A day in the life of a midwife
We get a wonderful insite from Grapevine member, Dolly Maude, into a day in the life of being a midwife.
It’s a fresh-ish morning in the Cotswolds and I don my middle-aged-woman-in-lycra look. I am cycling in to Cheltenham General Hospital for my 13 hour shift on the birth unit. Why? Because I'm training for a cycle ride from Ho Chi Min to Angkor as my ‘holiday’ this month for the Matt Hampson Foundation. The downside to this is always the cycle home.
On arrival at ‘Arrivals’, my bike and I climb the steps to the top floor where all the lights are still low. Most of the night staff are looking forward to going home, but there is activity in Room 3. It seems that there might be a baby before the end of the shift. It is a blessing and not for the staff, depending on who you are.
Great for the midwife who has calmed and encouraged the mother all night to be present til the bitter end, as no one wants to miss a delivery, although not so great that her night shift will be extended by a couple of hours in order for her to finish off her paperwork and handover. Not great for the staff coming on, as the first job on their agenda is to clean up mum and the room who can look like they have both been part of an all-night rave with a vaguely gorey twist at the end!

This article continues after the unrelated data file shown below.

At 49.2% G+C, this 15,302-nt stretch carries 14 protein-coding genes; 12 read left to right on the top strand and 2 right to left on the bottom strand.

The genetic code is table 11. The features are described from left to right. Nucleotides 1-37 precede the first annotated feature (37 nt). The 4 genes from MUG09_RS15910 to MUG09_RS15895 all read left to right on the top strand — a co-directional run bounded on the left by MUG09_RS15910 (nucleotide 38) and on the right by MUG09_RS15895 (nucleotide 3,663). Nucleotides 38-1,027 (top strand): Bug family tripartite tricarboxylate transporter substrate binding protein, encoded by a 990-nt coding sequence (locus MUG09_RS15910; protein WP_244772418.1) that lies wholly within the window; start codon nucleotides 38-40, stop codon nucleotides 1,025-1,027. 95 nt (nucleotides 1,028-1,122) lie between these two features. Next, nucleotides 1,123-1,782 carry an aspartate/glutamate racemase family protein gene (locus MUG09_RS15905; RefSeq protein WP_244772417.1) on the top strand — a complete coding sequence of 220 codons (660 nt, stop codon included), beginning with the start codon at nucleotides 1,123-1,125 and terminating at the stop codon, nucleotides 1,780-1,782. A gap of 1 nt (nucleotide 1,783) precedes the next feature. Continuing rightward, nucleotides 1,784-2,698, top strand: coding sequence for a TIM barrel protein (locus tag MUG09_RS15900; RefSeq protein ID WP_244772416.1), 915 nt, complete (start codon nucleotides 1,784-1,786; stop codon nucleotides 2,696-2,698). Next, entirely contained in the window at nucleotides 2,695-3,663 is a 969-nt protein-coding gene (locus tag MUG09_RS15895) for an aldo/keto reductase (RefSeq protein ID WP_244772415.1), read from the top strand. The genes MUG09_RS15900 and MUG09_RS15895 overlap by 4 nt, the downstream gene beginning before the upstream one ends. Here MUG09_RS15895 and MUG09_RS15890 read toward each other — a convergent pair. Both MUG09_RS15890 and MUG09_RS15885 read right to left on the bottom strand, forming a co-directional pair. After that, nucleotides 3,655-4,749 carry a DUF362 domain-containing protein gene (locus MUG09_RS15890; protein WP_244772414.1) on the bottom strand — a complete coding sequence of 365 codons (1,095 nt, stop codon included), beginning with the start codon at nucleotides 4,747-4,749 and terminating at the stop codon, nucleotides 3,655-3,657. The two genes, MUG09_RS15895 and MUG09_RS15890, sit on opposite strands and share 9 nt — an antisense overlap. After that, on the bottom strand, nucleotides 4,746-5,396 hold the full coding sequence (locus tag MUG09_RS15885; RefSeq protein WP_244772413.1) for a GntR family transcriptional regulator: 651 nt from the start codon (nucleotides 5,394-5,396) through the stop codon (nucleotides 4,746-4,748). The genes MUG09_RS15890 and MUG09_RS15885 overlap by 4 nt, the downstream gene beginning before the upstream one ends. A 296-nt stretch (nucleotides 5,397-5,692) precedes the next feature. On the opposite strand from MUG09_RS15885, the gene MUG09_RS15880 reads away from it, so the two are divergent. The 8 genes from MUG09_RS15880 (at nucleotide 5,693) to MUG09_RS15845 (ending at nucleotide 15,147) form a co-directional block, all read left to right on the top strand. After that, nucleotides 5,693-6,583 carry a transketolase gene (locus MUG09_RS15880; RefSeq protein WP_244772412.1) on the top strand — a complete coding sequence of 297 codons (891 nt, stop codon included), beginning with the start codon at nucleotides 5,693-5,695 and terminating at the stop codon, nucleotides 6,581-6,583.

But when you walk in to that room for the introduction to a mother with her seconds old baby, there is no greater privilege other than actually being there at the birth. The emotion and wonder never fails to stun me. How this happens and how the most unlikely people power through a delivery. The beauty of the human in extreme situations and the chemistry between the parents to be. Nature is a marvellous thing and something on the birth unit that we try our best not to meddle with.
The midwives are extremely experienced, and with that experience comes the confidence to have a far more hands-off approach than the hi-tech, all-singing and dancing delivery suite for the less straightforward patient.
Life on the birth unit is full of highs and lows. Mostly, thankfully highs. There are more lows on delivery suite, just by the nature of the mums in our care in that setting, but meeting young couples and living their journey too parenthood is a pleasure and joy.
Being part of a team of strong, loving, caring, passionate women is a life lesson. It’s certainly not for everyone and is most definitely a vocation and not a job. There is a preconceived idea from potential students that being a midwife, MSW or an MCA is all about cuddling babies...the reality is long hours, being shouted at, acting as Kofi Annan in all different senarios, Christmas Day with your medical family, missing sports day, carol services, weddings, christenings and going home with pretty much every bodily fluid you can imagine on your person! Sometimes you think you feel nearly as exhausted as the new parents!
But speak to ANYONE in our profession and they wouldn’t change it for the world…
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